Where you are most likely to get your bike stolen in Norfolk
- Credit: Savjune Bogdaite
With the pandemic making bicycle use more prevalent, especially among those looking to avoid public transport, thefts have also become more of a problem.
In some cases thieves have even been prepared to make off with a bike and leave their own inferior model behind.
Data from Norfolk Police shows nearly 4,000 bikes were stolen over the last three and a half years with numbers climbing in the last few months.
For many of those owners taking what could be their prized possession and only form of transport could have a much deeper impact.
The NHS worker left her distinctive sky blue bicycle locked to railings in Camperdown, Great Yarmouth, when it was stolen between 6.30pm and 7.30pm on Monday June 7.
She said: "I worked hard all through the pandemic and I cycle to work," she said. "I look after my things and just the thought that someone has my property is upsetting."
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However, in a rare turn of events the bike was recovered and she was reunited with her pride and joy thanks to the vigilance of the Lithuanian community.
She is now even more careful where she leaves it and has a super strong lock that determined thieves could potentially get through although it would take longer.
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Data from Norfolk Police reveals that from 2018 to July 2021 nearly 4,000 bikes were reported as stolen across Norfolk.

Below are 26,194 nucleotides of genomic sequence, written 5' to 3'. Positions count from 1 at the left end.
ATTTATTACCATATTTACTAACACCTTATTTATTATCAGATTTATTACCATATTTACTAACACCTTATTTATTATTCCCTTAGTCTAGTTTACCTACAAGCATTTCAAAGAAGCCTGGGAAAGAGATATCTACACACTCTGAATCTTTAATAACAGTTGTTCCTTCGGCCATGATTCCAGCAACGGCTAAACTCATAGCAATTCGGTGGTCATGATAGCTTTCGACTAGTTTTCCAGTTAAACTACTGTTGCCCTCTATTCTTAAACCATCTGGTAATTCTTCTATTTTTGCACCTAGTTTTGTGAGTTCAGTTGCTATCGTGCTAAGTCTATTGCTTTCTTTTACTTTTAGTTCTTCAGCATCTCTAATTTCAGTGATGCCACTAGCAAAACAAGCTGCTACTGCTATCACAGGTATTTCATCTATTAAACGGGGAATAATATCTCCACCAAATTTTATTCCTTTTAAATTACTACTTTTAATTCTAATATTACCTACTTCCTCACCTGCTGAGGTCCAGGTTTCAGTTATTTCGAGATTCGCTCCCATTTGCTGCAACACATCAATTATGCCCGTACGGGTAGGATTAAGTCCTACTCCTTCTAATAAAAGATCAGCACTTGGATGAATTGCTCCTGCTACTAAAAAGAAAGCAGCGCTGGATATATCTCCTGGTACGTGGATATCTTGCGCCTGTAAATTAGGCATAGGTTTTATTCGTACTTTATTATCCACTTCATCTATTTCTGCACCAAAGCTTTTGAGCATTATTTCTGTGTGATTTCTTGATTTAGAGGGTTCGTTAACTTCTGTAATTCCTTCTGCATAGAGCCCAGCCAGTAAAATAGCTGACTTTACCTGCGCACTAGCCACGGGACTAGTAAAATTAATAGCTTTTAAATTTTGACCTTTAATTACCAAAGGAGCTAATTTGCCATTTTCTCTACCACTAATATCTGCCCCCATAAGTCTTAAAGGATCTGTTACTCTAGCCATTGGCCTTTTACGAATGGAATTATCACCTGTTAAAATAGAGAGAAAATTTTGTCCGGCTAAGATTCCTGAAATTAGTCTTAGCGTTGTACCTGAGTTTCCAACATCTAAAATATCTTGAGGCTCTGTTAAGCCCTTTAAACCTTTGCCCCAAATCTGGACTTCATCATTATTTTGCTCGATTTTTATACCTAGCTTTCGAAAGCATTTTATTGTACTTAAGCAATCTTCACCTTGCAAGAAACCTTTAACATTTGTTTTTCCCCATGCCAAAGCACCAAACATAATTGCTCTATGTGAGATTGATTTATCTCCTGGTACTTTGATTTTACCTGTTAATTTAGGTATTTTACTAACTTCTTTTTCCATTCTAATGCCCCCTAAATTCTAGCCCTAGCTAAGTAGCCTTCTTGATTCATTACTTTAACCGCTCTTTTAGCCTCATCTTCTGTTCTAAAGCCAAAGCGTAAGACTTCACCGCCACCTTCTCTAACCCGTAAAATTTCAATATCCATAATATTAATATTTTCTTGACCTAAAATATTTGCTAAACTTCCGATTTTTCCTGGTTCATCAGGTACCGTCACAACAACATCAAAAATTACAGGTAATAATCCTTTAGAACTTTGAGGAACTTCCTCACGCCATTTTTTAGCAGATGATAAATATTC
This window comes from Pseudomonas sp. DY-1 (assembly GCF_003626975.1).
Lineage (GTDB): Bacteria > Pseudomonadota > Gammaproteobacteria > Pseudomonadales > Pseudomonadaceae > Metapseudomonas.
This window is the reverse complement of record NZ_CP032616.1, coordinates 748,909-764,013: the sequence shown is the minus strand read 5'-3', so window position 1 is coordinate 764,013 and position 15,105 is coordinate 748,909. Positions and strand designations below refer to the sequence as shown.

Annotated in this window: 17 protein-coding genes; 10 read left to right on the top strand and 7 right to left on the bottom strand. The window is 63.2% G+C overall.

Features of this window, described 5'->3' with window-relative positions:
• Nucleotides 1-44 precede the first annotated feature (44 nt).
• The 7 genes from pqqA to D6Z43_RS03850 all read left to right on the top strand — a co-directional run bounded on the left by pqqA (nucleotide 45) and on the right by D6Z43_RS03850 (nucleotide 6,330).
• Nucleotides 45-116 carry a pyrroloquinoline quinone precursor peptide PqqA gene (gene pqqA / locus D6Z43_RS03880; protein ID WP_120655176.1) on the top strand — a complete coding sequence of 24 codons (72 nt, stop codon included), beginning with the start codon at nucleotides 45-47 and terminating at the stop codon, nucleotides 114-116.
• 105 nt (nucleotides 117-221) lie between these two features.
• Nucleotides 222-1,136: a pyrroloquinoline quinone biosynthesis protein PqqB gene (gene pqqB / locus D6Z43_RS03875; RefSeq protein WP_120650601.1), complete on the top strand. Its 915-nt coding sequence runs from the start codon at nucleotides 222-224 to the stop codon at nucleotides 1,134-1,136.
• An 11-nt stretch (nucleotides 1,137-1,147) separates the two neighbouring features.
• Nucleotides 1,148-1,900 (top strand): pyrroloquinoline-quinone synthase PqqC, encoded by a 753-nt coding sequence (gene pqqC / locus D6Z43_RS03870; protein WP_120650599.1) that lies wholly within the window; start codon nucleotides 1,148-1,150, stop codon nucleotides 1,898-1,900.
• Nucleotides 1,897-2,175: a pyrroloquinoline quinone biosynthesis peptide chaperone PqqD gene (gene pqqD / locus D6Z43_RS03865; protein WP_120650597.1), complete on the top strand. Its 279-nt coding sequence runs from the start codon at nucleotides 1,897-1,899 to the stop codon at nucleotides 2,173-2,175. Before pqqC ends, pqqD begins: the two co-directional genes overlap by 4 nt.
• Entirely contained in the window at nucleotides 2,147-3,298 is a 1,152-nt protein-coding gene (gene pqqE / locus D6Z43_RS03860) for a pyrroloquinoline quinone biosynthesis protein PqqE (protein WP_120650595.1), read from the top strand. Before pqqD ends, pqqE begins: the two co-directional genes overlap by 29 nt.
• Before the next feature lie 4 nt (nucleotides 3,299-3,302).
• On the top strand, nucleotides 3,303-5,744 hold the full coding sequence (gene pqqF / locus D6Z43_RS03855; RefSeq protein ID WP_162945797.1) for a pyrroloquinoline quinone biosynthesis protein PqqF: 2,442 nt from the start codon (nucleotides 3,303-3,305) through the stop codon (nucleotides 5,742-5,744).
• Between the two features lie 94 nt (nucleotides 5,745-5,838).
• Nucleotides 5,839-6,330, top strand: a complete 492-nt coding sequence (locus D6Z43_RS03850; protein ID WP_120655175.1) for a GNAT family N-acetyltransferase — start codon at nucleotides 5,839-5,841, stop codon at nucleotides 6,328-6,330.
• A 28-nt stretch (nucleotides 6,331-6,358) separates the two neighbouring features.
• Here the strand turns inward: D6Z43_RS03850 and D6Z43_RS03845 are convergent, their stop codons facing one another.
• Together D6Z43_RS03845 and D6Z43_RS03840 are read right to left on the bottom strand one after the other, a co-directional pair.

The figures break down as 1,260 in 2018, 1,403 om 2019, 877 in 2020 and 416 up July 8, 2021 - a total of 3,956.
Norwich East shows up as the area targeted most by bike thieves accounting for a whopping 1,196 thefts, the city as a whole reporting 2,089 of the total.
Predictably, other hot spots are to be found in the main urban areas, Yarmouth totting up 378 thefts, and Kings Lynn North and Gaywood 458.
In the vast majority of cases (3,188) no suspect was identified and the case was closed.
Charges were made in 126 cases.
While the figures show a general downward trend across a zig-zag of peaks and troughs, thefts hit a low during the first lockdown of 2020 when everyone was ordered to stay indoors, with just 39 offences in April.
This year instances are on the rise again with 56 in January rising to 89 in May - although they still remain lower than in July three years ago when there were 129 offences.
How to keep your bike safe?
According to We Are Cycling UK it is best to use two different locks securing both the wheel and the frame. Any lock might be a deterrent to an opportunist while a good lock might put off a professional or at least take longer to release.
Ideally keep your bike inside your home or in a well secured shed or garage. When out and about leave it in a public place, preferably covered by CCTV, rather than hidden away or down an alley.
They also suggest etching your postcode on your frame, registering the bike with a cycle data base like Bike Register, or removing the saddle and taking it with you.
Theft may be covered on house insurance, but possibly only for your home. You may want to consider cycle-specific insurance.